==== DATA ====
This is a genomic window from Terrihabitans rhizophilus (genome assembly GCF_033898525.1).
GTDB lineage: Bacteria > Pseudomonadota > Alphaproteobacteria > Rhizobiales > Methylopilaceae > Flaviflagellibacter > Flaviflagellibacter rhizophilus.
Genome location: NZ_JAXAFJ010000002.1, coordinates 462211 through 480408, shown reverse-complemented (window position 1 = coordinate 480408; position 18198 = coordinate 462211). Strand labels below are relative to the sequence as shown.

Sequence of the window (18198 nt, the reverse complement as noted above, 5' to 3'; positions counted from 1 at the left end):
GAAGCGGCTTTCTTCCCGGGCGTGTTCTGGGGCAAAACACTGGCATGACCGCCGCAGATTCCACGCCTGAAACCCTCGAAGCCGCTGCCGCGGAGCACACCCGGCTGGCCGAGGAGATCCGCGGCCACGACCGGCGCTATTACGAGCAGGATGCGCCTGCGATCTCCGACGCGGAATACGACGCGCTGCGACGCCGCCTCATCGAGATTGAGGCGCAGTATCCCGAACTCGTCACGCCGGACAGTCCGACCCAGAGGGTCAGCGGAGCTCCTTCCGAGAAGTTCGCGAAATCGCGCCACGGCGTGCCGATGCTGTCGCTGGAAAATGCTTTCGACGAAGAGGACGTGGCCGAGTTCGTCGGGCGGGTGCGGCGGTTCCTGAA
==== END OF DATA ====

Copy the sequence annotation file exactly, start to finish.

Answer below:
This is a genomic window from Terrihabitans rhizophilus (genome assembly GCF_033898525.1).
GTDB lineage: Bacteria > Pseudomonadota > Alphaproteobacteria > Rhizobiales > Methylopilaceae > Flaviflagellibacter > Flaviflagellibacter rhizophilus.
Genome location: NZ_JAXAFJ010000002.1, coordinates 462211 through 480408, shown reverse-complemented (window position 1 = coordinate 480408; position 18198 = coordinate 462211). Strand labels below are relative to the sequence as shown.

Sequence of the window (18198 nt, the reverse complement as noted above, 5' to 3'; positions counted from 1 at the left end):
GAAGCGGCTTTCTTCCCGGGCGTGTTCTGGGGCAAAACACTGGCATGACCGCCGCAGATTCCACGCCTGAAACCCTCGAAGCCGCTGCCGCGGAGCACACCCGGCTGGCCGAGGAGATCCGCGGCCACGACCGGCGCTATTACGAGCAGGATGCGCCTGCGATCTCCGACGCGGAATACGACGCGCTGCGACGCCGCCTCATCGAGATTGAGGCGCAGTATCCCGAACTCGTCACGCCGGACAGTCCGACCCAGAGGGTCAGCGGAGCTCCTTCCGAGAAGTTCGCGAAATCGCGCCACGGCGTGCCGATGCTGTCGCTGGAAAATGCTTTCGACGAAGAGGACGTGGCCGAGTTCGTCGGGCGGGTGCGGCGGTTCCTGAA